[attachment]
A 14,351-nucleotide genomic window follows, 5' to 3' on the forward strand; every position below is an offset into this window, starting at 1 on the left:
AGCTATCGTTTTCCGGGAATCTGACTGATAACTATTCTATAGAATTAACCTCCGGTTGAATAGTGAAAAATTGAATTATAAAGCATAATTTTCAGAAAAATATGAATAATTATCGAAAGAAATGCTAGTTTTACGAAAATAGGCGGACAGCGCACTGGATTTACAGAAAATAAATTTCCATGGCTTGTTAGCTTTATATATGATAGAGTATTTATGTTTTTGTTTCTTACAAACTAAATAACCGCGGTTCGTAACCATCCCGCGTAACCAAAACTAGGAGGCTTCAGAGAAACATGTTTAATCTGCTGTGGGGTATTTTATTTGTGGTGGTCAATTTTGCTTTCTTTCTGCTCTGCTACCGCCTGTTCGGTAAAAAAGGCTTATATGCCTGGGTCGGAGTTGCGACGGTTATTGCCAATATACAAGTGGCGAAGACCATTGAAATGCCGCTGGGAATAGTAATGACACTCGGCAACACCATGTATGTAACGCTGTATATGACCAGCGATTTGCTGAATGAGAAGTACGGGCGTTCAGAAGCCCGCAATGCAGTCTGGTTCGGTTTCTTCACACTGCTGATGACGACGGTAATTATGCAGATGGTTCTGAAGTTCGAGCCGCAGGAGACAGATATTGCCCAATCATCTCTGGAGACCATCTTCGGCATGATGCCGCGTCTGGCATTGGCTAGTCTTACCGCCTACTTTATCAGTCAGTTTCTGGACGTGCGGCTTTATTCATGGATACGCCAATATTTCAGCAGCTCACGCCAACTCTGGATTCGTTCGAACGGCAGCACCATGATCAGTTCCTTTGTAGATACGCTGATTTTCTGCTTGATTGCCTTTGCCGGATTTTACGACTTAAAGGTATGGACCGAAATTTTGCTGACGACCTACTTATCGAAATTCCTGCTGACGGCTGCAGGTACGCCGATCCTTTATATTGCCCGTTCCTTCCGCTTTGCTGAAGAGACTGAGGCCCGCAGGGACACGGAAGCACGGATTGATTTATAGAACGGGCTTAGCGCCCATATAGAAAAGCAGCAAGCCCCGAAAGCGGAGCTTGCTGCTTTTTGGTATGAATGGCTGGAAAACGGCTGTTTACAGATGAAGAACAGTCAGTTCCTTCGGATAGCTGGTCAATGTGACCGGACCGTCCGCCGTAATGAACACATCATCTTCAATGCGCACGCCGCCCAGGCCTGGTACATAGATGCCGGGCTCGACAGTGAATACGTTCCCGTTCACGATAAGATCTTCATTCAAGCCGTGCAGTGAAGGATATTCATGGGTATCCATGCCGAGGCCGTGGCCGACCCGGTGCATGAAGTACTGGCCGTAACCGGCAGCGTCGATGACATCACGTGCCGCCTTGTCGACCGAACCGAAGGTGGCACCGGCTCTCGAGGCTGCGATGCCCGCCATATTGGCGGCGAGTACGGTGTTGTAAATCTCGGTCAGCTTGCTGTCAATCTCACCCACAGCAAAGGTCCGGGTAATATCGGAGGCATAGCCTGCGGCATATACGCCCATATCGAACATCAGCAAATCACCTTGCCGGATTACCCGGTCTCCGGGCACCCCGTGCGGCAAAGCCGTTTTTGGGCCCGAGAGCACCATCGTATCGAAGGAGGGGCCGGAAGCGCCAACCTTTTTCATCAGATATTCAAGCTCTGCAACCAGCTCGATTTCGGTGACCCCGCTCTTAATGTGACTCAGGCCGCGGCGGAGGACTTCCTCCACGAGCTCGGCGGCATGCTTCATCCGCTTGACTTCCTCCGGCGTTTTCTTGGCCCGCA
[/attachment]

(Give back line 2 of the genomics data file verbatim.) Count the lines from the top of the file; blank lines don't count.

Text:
AGCTATCGTTTTCCGGGAATCTGACTGATAACTATTCTATAGAATTAACCTCCGGTTGAATAGTGAAAAATTGAATTATAAAGCATAATTTTCAGAAAAATATGAATAATTATCGAAAGAAATGCTAGTTTTACGAAAATAGGCGGACAGCGCACTGGATTTACAGAAAATAAATTTCCATGGCTTGTTAGCTTTATATATGATAGAGTATTTATGTTTTTGTTTCTTACAAACTAAATAACCGCGGTTCGTAACCATCCCGCGTAACCAAAACTAGGAGGCTTCAGAGAAACATGTTTAATCTGCTGTGGGGTATTTTATTTGTGGTGGTCAATTTTGCTTTCTTTCTGCTCTGCTACCGCCTGTTCGGTAAAAAAGGCTTATATGCCTGGGTCGGAGTTGCGACGGTTATTGCCAATATACAAGTGGCGAAGACCATTGAAATGCCGCTGGGAATAGTAATGACACTCGGCAACACCATGTATGTAACGCTGTATATGACCAGCGATTTGCTGAATGAGAAGTACGGGCGTTCAGAAGCCCGCAATGCAGTCTGGTTCGGTTTCTTCACACTGCTGATGACGACGGTAATTATGCAGATGGTTCTGAAGTTCGAGCCGCAGGAGACAGATATTGCCCAATCATCTCTGGAGACCATCTTCGGCATGATGCCGCGTCTGGCATTGGCTAGTCTTACCGCCTACTTTATCAGTCAGTTTCTGGACGTGCGGCTTTATTCATGGATACGCCAATATTTCAGCAGCTCACGCCAACTCTGGATTCGTTCGAACGGCAGCACCATGATCAGTTCCTTTGTAGATACGCTGATTTTCTGCTTGATTGCCTTTGCCGGATTTTACGACTTAAAGGTATGGACCGAAATTTTGCTGACGACCTACTTATCGAAATTCCTGCTGACGGCTGCAGGTACGCCGATCCTTTATATTGCCCGTTCCTTCCGCTTTGCTGAAGAGACTGAGGCCCGCAGGGACACGGAAGCACGGATTGATTTATAGAACGGGCTTAGCGCCCATATAGAAAAGCAGCAAGCCCCGAAAGCGGAGCTTGCTGCTTTTTGGTATGAATGGCTGGAAAACGGCTGTTTACAGATGAAGAACAGTCAGTTCCTTCGGATAGCTGGTCAATGTGACCGGACCGTCCGCCGTAATGAACACATCATCTTCAATGCGCACGCCGCCCAGGCCTGGTACATAGATGCCGGGCTCGACAGTGAATACGTTCCCGTTCACGATAAGATCTTCATTCAAGCCGTGCAGTGAAGGATATTCATGGGTATCCATGCCGAGGCCGTGGCCGACCCGGTGCATGAAGTACTGGCCGTAACCGGCAGCGTCGATGACATCACGTGCCGCCTTGTCGACCGAACCGAAGGTGGCACCGGCTCTCGAGGCTGCGATGCCCGCCATATTGGCGGCGAGTACGGTGTTGTAAATCTCGGTCAGCTTGCTGTCAATCTCACCCACAGCAAAGGTCCGGGTAATATCGGAGGCATAGCCTGCGGCATATACGCCCATATCGAACATCAGCAAATCACCTTGCCGGATTACCCGGTCTCCGGGCACCCCGTGCGGCAAAGCCGTTTTTGGGCCCGAGAGCACCATCGTATCGAAGGAGGGGCCGGAAGCGCCAACCTTTTTCATCAGATATTCAAGCTCTGCAACCAGCTCGATTTCGGTGACCCCGCTCTTAATGTGACTCAGGCCGCGGCGGAGGACTTCCTCCACGAGCTCGGCGGCATGCTTCATCCGCTTGACTTCCTCCGGCGTTTTCTTGGCCCGCA